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Derotational Osteotomy and Plate Fixation of the Radius and Ulna for the Treatment of Congenital Proximal Radioulnar Synostosis

Yimurang Hamiti, Maimaiaili Yushan, Ainizier Yalikun, Cheng Lu, Aihemaitijiang Yusufu
Frontiers in Surgery 2022, 9: 888916

Purpose: To evaluate the clinical outcomes of derotational osteotomy followed by plate fixation at the radius and ulna for the treatment of congenital proximal radioulnar synostosis.

Methods: A total of 10 eligible patients (12 forearms) with congenital proximal radioulnar synostosis were admitted to our institution from January 2013 to January 2016 and treated by radioulnar derotational osteotomy followed by plate fixation. There were 5 males and 5 females with an average age of 5.4 ± 2.0 (3-9) years old. The average forearm position was 56.67 ± 14.36° (range, 40°-80° pronation) in pronation before surgery. According to the classification system of Cleary and Omer, 3 forearms were categorized as type II, 7 as type III, and 2 as type IV. The pre- and postoperative forearm function was recorded and evaluated by the Failla scoring system.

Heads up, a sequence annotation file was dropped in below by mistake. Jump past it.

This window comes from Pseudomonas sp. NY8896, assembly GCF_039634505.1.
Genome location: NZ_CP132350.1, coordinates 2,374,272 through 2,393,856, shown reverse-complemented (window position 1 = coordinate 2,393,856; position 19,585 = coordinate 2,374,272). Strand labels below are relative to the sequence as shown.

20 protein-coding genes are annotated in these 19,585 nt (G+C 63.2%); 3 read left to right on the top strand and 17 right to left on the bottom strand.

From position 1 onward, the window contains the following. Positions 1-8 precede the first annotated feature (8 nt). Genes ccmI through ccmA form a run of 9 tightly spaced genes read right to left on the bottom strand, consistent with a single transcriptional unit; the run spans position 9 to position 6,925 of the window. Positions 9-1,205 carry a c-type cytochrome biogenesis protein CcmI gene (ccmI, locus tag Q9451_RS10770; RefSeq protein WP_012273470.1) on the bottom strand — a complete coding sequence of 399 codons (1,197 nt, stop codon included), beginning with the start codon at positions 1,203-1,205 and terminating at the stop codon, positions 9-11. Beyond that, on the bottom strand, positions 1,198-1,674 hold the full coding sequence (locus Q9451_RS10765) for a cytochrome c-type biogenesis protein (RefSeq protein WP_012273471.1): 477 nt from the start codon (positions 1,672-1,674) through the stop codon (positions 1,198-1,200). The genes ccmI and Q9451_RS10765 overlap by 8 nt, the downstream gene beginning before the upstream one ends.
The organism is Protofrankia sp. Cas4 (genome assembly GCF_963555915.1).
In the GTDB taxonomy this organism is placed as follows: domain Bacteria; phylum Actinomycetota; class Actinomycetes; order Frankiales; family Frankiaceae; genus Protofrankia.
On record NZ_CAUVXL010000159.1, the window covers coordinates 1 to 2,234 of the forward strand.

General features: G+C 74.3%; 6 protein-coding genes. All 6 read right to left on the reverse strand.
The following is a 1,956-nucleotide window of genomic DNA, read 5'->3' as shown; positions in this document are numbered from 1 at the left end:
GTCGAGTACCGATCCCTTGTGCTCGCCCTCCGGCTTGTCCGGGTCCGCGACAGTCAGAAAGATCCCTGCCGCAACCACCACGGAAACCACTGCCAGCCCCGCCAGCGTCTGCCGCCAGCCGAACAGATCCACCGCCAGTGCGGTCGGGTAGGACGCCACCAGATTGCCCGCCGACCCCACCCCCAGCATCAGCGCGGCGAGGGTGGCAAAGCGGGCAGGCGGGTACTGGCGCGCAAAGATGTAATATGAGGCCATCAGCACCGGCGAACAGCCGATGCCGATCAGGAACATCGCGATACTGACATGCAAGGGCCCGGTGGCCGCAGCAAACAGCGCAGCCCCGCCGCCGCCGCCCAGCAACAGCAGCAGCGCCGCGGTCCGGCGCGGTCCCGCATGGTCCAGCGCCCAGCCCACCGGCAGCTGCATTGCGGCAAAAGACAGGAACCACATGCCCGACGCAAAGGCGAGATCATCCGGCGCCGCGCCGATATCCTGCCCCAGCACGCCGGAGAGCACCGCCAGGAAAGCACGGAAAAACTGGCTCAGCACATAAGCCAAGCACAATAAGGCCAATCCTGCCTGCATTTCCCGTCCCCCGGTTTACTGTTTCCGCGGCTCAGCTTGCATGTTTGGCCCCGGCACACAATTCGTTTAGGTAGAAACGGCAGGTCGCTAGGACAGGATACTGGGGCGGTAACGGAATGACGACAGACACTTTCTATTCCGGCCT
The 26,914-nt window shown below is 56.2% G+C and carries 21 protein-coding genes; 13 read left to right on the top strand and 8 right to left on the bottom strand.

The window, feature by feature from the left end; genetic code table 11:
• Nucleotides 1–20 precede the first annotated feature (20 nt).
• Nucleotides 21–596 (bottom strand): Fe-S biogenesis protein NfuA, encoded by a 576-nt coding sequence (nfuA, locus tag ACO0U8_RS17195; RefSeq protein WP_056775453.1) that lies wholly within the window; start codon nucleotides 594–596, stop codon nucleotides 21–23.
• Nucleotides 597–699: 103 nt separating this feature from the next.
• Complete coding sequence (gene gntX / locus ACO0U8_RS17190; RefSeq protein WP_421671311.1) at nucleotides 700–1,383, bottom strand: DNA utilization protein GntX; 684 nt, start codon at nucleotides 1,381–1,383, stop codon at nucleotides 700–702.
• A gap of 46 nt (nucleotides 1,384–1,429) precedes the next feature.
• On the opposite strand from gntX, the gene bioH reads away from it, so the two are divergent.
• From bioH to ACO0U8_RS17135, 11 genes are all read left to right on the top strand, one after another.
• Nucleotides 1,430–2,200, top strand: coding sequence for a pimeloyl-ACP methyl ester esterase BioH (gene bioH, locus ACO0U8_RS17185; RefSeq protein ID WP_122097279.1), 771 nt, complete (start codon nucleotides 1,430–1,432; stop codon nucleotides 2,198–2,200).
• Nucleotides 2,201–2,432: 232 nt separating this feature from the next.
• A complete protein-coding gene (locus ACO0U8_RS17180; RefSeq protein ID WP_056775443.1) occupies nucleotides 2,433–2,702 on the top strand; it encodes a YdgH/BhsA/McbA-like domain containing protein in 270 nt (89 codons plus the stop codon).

Results: All included patients were successfully followed up for an average time of 73.90 ± 8.24 months (range, 61-84 months). The mean achieved correction of the forearm was 53.33° ± 12.67° (range, 35°-70°). The average final position was 3.33° ± 14.98° (range, 20° of supination to 25° of pronation) in pronation. Bony union was achieved in a mean of 10.38 ± 1.25 weeks (range, 8.4-12.3 weeks) with no loss of correction. There were no incidences of nonunion, osteomyelitis, or neurologic or circulatory complications. The preoperative functional results were good in 1 forearm, fair in 8 forearms and poor in 3 forearms. In terms of final follow-up functional evaluations, 3 forearms were excellent, 6 forearms were good, and 3 forearms were fair.

Conclusions: Congenital proximal radioulnar synostosis can be successfully treated using derotational osteotomy and plate fixation of the radius and ulna, which is an effective method with fewer postoperative complications and expected clinical outcomes.

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